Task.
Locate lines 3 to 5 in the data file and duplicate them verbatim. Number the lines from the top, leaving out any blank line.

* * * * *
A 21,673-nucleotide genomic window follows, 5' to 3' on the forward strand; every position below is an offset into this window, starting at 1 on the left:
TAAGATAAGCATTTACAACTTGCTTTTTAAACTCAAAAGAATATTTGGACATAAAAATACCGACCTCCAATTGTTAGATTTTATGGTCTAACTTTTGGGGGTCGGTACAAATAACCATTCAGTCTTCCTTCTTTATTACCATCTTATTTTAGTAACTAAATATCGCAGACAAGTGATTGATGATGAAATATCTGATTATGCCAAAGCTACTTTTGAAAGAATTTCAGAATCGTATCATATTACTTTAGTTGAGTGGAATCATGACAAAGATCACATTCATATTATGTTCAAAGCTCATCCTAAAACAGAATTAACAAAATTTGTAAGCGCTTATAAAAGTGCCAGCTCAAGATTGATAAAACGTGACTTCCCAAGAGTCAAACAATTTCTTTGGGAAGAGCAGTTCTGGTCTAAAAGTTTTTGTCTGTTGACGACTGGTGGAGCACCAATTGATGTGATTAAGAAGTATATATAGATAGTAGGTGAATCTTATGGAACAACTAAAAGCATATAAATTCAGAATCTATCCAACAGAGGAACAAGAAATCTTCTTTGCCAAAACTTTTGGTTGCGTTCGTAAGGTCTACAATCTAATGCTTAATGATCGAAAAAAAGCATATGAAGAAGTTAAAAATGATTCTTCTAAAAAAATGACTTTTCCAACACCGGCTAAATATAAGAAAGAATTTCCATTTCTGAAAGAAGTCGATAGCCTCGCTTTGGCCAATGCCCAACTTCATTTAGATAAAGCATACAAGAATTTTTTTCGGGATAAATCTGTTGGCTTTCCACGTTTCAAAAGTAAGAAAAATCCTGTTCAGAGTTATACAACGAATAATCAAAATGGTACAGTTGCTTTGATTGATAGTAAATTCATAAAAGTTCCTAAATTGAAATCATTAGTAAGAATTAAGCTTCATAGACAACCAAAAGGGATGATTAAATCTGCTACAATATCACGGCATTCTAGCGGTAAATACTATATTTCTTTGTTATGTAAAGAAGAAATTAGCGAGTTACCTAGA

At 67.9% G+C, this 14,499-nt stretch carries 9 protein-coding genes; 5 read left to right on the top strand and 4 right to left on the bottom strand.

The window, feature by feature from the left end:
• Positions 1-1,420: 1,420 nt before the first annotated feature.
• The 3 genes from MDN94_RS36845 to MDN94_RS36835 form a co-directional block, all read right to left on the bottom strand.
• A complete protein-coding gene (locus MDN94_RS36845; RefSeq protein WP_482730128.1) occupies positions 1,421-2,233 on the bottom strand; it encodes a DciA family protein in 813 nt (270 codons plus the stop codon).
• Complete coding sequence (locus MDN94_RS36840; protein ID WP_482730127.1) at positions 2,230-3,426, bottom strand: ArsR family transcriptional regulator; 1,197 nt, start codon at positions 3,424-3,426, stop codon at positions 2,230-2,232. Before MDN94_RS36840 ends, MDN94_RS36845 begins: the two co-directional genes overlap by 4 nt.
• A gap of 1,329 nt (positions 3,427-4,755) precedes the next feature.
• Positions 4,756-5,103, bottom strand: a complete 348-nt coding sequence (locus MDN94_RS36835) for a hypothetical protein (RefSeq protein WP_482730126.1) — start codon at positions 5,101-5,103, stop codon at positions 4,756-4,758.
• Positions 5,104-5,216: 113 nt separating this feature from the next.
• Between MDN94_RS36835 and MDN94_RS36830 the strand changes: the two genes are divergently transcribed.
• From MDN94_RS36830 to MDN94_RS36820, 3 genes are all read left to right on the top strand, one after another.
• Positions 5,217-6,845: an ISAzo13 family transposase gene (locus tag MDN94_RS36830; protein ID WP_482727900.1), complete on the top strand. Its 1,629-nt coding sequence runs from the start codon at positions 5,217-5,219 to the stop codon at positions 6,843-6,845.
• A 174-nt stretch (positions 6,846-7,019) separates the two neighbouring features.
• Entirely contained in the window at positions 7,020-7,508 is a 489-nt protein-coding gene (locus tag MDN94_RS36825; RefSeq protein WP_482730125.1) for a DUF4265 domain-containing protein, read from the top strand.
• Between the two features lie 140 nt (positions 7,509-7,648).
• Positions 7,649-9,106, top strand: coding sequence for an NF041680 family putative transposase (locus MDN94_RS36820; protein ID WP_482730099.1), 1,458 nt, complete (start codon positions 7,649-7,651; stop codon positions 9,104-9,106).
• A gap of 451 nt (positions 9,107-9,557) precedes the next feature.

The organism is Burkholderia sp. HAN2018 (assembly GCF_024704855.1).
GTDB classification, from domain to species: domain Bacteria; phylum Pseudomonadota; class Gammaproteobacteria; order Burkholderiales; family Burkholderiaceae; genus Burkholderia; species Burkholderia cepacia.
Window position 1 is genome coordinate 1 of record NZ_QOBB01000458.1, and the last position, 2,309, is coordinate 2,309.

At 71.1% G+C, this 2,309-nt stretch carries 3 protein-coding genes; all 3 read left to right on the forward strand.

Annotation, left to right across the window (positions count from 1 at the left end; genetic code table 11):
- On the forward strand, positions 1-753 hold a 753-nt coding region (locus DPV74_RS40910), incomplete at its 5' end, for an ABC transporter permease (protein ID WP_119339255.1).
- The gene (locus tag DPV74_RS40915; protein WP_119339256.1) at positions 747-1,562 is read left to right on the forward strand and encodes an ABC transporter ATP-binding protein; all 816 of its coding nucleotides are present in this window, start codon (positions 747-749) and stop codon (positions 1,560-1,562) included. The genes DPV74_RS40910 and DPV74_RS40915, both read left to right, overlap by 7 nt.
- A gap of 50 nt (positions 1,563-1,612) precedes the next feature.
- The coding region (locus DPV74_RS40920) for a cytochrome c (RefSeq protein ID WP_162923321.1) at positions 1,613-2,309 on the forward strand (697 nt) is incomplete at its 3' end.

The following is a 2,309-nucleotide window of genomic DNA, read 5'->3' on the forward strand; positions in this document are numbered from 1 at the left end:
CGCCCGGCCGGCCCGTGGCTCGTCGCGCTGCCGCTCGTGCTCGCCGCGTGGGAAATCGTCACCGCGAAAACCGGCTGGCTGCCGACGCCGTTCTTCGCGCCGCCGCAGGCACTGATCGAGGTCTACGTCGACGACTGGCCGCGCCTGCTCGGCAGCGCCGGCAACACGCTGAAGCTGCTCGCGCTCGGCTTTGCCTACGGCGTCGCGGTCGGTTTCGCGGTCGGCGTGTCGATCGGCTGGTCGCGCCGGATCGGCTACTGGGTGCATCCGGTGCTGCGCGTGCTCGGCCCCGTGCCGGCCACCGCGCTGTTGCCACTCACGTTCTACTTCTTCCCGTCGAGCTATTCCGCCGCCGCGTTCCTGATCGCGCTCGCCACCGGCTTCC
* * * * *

At 67.9% G+C, this 14,499-nt stretch carries 9 protein-coding genes; 5 read left to right on the top strand and 4 right to left on the bottom strand.

The window, feature by feature from the left end:
• Positions 1-1,420: 1,420 nt before the first annotated feature.